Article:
"In a recent, multi-center clinical trial in the United States and Canada, the use of LIFE-Lung bronchoscopy nearly tripled detection rates of pre-malignant lesions and microinvasive cancers over conventional bronchoscopy detection," said Tracey Lee Weigel, assistant professor of surgery and director of the LIFE-Lung Bronchoscopy Program. "With the development of non-invasive curative therapies such as photodynamic therapy, detection of early microinvasive lesions could finally decrease mortality attributable to lung cancer." People most likely to benefit from bronchoscopic screening with LIFE-Lung include those at high risk for developing lung cancer, those with known or previously removed lung cancer, those with head and neck primary tumors, those with symptoms such as persistent coughing, and those with positive screening cytologies and negative standard routine bronchoscopic exams.

In related research, Jill Siegfried, director for basic research at UPCI's Lung Cancer Center and associate professor of pharmacology, will study biological changes in pre-cancerous tissue specimens taken with LIFE-Lung. Her team will characterize markers physicians can use to identify early lung cancer.

Lung cancer will cause an estimated 160,000 U.S. deaths this year, accounting for 29 percent of all cancer deaths, and some 190,000 new cases will be diagnosed, according to the American Cancer Society. Currently, the five-year survival rate for patients diagnosed with lung cancer is only 14 percent due to its advanced stage at diagnosis.

LIFE-Lung is used following standard bronchoscopy, an endoscopic examination of the major airways of the lungs using a hollow tube with a fluoroptic white light and lens attached. The LIFE-Lung uses a helium-cadmium laser to deliver a blue light source that stimulates auto-fluorescence of the bronchial mucosa, using the principal that healthy tissue fluoresces differently than cancerous tissue. The system detects and enhances these differences which are displayed on a color monitor. Normal tissue appears green and suspicious tissue appears reddish brown.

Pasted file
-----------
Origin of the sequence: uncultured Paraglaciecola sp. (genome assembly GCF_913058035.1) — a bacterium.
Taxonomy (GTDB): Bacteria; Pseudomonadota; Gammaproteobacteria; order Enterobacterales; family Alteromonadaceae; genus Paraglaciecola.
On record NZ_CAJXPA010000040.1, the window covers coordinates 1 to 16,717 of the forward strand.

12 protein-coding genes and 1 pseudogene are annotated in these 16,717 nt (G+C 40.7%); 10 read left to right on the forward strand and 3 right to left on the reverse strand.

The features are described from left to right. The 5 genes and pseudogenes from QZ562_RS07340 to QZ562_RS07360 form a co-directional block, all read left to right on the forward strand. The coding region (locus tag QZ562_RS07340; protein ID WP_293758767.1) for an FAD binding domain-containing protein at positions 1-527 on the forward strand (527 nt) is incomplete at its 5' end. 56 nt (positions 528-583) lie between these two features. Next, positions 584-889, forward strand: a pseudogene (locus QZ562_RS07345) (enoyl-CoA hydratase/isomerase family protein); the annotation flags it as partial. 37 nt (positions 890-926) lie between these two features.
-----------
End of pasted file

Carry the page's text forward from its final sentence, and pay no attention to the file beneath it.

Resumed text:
The LIFE-Lung is manufactured by Xillix Technologies Corp. of Richmond, B.C., Canada.


Researchers construct novel delivery system for gene therapy of liver disorders

Like a car that transports its passengers, layers of lipids form a protective barrier for their passenger DNA molecules, safely whisking them past DNA-degrading enzymes and quickly delivering them to their destinations, or target cells.

A Pitt research team has constructed the first prototype of this "car," a delivery mechanism for genes called a reconstituted chylomicron remnant (RCR) that has resulted in the extended production of therapeutic proteins in an animal model, according to a report published in the Dec. 23 Proceedings of the National Academy of Sciences.

"We have developed the first non-viral vector that resembles a naturally occurring lipoprotein," said Leaf Huang, professor of pharmacology. Typically, lipoproteins pick up fat and take it to the liver where it is released and processed.

"In our studies, we placed genes into the RCR structures instead of fat and found that these genes were released into liver cells and their blueprints were used to build new proteins," he said.


Research may free juvenile diabetics from daily insulin injections

Juvenile diabetes patients may one day be freed from the rigors of daily insulin injections, thanks to a Pitt research project recently funded by the Pittsburgh Foundation.

The three-year, $150,000 grant will fund research seeking to develop molecularly thin barriers to protect transplanted pancreatic islet cells from immune rejection. The resulting islet transplantation may ultimately provide a therapy for juvenile diabetes.

The research team is headed by William R. Wagner, of bioengineering, chemical engineering, and surgery, with co-investigators Alan Russell and Eric Beckman of chemical engineering, and Harsha Rao of the medical school.


Pitt receives $1.7 million grant for training in MD genetics

An anonymous donor has granted $1.7 million to the University of Pittsburgh Duchenne Muscular Dystrophy Research Center.

"We are extremely grateful for this generous gift and will use the money to establish an intensive international post-doctoral training program in genetic research and therapy for Duchenne Muscular Dystrophy," said center director Eric Hoffman. "By inspiring young scientists to embark on scientific and clinical studies for DMD, we hope to develop a talented, innovative and enthusiastic team to work toward better treatments for this disorder." Hoffman, a Pitt associate professor in the departments of molecular genetics and biochemistry, human genetics, pediatrics and neurology, identified dystrophin, the protein defect responsible for DMD. He also was part of the original research team that discovered the genetic flaw underlying DMD.